Fate (Chapter 1, page 1 of 4)

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Chapter 1

It happened in an instant.

The shout.

The operator jumping clear.

The toppling crane, its swinging arm determined to obliterate the man, plans shoved under an arm, mobile to one ear the other plugged with a finger, oblivious to his approaching doom.

The decision was made. Lining him up the pint sized front row forward tackled the man and sent him sprawling onto the road, mobile skidding under squealing tyres, construction plans fluttering like confetti. There followed a deafening crash as the crane came to thudding rest only metres away amidst settling dust and unsettling curses.

And oblivion for the 'front rower' who was no footballer and didn't know you tackle with your shoulder and not your head.

'CHAPTER 2 Voices began to penetrate the oblivion.

'Is she badly hurt?'

'Was there any ID?'

'Do we know who she is?'

Much later… 'It's been 6 hours, when is she going to wake up?'

'Can't tell, Sir. Be patient. These things take time.'

'Come on 'Jane'. You can wake up now.'

The muted sounds of traffic and early birds chattering came softly through the hospital window. The room was airy and well appointed with only one bed. The framed prints on the walls, the ensuite bathroom and LCD T.V. declared its status as a private institution. Pale dawn light, filtering through half drawn curtains, revealed, laying still, a slight figure of a young woman. Her head was swathed in bandages while covers hid a variety of nasty scrapes and purple bruises. A lone flower arrangement, one small teddy bear and a notable absence of get well cards stood testament to her lack of identity. Beside the bed with face buried in his hands sat her silent sentinel, exhausted but vigilant.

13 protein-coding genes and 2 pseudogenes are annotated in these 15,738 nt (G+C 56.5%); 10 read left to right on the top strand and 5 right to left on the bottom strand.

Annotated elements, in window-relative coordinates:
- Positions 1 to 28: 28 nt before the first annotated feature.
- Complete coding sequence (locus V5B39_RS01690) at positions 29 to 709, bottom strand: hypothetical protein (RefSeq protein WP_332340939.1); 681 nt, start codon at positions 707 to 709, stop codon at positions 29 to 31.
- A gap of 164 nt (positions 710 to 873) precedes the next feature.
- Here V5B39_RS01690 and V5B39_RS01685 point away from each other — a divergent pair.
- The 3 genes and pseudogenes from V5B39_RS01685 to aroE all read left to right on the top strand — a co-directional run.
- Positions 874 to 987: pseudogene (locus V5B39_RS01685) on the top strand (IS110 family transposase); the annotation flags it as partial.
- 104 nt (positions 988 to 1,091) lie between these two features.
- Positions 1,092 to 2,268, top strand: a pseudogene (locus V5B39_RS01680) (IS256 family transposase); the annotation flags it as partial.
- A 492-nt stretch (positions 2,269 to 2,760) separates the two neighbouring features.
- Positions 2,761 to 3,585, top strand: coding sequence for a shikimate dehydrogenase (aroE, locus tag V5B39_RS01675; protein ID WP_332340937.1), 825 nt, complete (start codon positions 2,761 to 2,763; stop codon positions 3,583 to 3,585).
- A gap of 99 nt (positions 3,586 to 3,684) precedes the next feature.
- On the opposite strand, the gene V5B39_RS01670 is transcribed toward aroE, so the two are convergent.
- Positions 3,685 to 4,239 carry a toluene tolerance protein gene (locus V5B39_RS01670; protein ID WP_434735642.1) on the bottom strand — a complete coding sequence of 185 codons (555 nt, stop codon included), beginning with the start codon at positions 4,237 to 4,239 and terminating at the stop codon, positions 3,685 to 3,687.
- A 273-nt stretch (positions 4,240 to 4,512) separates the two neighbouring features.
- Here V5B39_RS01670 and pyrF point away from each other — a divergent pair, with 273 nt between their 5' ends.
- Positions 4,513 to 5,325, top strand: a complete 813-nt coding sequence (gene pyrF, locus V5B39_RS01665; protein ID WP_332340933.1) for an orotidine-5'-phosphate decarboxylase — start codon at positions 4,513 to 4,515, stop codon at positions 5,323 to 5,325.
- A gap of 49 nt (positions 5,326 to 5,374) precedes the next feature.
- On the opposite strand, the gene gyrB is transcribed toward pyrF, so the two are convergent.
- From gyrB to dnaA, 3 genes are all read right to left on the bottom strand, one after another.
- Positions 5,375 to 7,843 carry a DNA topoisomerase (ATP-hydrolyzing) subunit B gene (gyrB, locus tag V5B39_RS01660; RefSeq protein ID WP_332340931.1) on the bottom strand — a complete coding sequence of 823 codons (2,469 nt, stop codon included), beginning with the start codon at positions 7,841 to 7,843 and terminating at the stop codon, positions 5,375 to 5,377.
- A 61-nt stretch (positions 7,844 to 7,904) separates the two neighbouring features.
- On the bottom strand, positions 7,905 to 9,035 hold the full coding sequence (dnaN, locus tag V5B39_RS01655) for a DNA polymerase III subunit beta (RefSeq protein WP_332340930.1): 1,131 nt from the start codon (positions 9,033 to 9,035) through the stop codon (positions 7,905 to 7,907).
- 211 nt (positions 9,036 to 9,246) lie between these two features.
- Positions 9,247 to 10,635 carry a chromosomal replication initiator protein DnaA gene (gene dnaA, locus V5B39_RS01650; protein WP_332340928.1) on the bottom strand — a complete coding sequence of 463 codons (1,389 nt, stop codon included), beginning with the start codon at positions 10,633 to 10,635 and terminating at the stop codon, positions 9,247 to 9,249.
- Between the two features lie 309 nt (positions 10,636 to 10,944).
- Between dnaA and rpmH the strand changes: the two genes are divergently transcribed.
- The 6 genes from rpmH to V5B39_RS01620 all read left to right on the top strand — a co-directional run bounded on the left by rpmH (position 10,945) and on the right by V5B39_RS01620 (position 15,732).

Lifting his head Ethan stared at the sleeping figure willing her to wake up.

She has to wake up.

Once again his thoughts traveled back to the afternoon before.

After the initial shock of the tackle, the anger of the phone and the plans, not to mention the impact to his ribs the full reckoning of what had happened hit him. As he rolled off and away from the inert figure he saw what he first thought was a young girl lying there with blood pouring from the back of her head. Surrounding them was mass confusion as labourers and bystanders crowded around to help - ringing 000, offering first aid, accusations, apologies, crying and he presumed one unseen scum taking her bag. The images continued to flicker like a horror movie in his mind - the foreman running over, raving on about the crane, lying only metres away and how sorry he was and asking was the Boss alright?

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